Hello Charlie. It’s a real pleasure to talk to you today. You have released three stories within the past few months including Aftermath in Speak Its Name: Trilogy No. III; Lessons in Love, Book I in the Cambridge Fellows Mysteries; and Blitz a free read. Lessons in Love has just been published and my review is posted here.
I’m looking forward to talking with Charlie and having the regular readers of the blog, as well as fans and others who have not had the pleasure of reading any of her books, getting to know her better. The reading public seems to have a real appetite for information about their favourite authors so let’s begin –
Can you tell us something about Charlie Cochrane that you have never told anyone before?
That has to be the hardest question in this interview. I think some people already know I hate frogs and love jelly babies. I have a hairy birthmark on my leg – will that do?
You write historical books about men who happen to love other men, set in the early 20th century and I’m wondering what appeals to you about that period in history?
Everything! I love the thought of gentlemen being dressed up to the nines (no baggy jeans showing your underpants, thank you), speaking like Lord Peter Wimsey and acting like they just came out of a black and white film. It sounds a bit clichéd, I know, but it’s seems so incredibly romantic. I also like to explore the undercurrent of feelings which run behind those stiff upper lips and are hidden beneath those starched collars.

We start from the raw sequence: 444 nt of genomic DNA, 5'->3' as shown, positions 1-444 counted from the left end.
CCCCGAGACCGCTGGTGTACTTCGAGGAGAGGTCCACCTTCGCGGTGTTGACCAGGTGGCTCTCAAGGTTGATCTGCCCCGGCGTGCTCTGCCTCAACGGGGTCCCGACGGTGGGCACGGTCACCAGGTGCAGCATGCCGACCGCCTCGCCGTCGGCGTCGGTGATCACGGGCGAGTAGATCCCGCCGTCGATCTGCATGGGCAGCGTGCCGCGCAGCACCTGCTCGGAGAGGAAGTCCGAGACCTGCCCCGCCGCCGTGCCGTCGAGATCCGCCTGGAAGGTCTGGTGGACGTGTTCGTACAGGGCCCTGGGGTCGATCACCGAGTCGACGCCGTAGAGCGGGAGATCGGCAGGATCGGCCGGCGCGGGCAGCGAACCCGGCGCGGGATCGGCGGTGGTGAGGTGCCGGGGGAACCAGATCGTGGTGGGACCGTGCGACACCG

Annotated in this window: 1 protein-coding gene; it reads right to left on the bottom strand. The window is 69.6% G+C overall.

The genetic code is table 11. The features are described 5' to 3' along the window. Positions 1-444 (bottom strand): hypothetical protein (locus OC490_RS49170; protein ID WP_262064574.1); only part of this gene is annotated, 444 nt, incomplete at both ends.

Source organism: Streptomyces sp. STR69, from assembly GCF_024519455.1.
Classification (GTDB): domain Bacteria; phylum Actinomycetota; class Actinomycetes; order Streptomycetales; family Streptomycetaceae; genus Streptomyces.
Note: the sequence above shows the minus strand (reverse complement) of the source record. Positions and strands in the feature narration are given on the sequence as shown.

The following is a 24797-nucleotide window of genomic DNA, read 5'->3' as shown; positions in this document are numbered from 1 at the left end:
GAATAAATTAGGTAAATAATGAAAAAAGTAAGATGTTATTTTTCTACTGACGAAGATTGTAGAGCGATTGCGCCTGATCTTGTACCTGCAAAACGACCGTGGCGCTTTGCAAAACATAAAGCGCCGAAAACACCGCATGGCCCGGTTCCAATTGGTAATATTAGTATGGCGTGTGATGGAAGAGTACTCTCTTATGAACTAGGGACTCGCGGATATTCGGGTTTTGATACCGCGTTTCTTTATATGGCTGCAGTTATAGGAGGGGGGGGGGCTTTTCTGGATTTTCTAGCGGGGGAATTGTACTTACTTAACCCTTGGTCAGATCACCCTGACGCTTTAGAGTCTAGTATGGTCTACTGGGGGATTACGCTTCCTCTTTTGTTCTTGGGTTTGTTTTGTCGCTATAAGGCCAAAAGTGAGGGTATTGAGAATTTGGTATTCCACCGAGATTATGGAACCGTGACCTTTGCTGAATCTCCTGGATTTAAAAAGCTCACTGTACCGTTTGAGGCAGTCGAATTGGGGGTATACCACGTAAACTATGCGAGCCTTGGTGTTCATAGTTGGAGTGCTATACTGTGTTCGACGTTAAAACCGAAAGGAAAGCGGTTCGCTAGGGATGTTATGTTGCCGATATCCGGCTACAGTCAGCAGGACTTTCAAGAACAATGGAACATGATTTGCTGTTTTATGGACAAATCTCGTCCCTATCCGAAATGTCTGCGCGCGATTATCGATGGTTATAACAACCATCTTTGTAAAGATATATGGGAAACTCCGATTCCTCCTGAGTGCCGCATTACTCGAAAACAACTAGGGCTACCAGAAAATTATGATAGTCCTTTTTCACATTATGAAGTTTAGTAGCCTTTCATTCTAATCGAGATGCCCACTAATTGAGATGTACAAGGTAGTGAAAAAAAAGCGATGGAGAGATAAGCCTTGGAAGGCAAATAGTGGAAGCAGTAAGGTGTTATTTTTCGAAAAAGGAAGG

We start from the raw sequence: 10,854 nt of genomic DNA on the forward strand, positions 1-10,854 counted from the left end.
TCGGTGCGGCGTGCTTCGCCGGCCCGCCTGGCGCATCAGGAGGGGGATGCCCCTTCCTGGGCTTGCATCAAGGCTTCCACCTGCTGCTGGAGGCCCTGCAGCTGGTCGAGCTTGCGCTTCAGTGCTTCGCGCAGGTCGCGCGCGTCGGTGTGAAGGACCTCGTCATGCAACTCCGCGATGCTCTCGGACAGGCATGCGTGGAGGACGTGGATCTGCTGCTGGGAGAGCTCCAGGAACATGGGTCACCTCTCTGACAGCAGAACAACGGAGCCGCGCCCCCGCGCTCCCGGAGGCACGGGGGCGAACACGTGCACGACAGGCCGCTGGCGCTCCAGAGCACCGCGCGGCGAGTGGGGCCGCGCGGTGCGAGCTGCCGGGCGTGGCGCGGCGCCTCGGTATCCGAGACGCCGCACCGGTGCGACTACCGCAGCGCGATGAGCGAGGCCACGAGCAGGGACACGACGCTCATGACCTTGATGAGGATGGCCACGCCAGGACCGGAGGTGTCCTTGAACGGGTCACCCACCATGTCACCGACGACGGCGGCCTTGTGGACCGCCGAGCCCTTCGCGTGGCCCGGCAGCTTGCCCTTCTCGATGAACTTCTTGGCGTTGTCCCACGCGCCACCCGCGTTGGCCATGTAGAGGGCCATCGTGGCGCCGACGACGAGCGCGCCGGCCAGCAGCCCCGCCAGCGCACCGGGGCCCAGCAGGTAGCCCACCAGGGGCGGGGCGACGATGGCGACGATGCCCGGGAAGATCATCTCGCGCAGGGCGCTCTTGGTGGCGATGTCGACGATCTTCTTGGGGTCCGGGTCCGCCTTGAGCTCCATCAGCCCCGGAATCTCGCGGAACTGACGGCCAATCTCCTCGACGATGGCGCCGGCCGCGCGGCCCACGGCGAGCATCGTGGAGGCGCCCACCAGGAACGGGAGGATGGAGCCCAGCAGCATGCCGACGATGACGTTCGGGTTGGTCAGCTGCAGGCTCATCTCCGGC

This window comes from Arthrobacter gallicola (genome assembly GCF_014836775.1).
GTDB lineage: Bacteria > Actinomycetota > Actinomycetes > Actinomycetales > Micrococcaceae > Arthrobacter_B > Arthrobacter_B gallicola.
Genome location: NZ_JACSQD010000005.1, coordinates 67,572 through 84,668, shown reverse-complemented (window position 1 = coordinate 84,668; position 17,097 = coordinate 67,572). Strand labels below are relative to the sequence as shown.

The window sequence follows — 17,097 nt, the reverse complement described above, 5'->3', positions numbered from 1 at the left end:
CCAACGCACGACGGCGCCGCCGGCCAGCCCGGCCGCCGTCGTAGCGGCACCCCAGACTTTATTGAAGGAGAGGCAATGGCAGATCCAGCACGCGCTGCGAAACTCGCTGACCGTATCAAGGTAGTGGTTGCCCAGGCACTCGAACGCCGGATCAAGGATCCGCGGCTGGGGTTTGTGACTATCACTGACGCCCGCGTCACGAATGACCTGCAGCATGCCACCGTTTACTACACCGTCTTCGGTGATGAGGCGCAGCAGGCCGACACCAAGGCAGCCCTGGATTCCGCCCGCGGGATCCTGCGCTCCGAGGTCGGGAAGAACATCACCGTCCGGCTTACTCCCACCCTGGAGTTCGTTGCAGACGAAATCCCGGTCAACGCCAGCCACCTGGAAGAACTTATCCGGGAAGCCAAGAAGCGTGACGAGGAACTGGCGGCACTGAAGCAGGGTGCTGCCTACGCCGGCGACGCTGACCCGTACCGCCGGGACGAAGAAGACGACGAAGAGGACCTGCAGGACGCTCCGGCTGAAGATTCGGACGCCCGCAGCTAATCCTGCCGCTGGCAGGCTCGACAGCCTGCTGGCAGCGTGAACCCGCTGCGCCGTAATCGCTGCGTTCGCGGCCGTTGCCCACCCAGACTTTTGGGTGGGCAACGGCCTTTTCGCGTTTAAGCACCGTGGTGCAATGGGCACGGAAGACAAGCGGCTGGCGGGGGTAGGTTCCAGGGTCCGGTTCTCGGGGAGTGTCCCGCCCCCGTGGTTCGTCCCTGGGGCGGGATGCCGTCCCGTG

I’m always curious about people’s motivations, especially writers, so can you tell us: Why did you decide to write about gay men in a time when they were despised and could be jailed, or worse, if found out?
Partly because that’s the era I feel comfortable writing in (although I do have some modern stuff incubating) and partly because it adds to the richness of the story. How will my leading men communicate their interest in each other? Will they actually give in to their illicit desires (very ‘Brief Encounter’)? How can they keep their relationship clandestine? Much more of a challenge to construct than a meeting in a gay bar would be.
I read the anthology Speak It’s Name, Trilogy No. III and reviewed it on the blog (here) back in June and loved the stories including Aftermath, and mix of periods. The romances are not as explicit as a lot of current M/M books which are usually categorized as erotica. I thought that the level of intimacy in SIN was quite appropriate for the periods in which the stories were written, but did you make a conscious decision to “fade to black” in your books?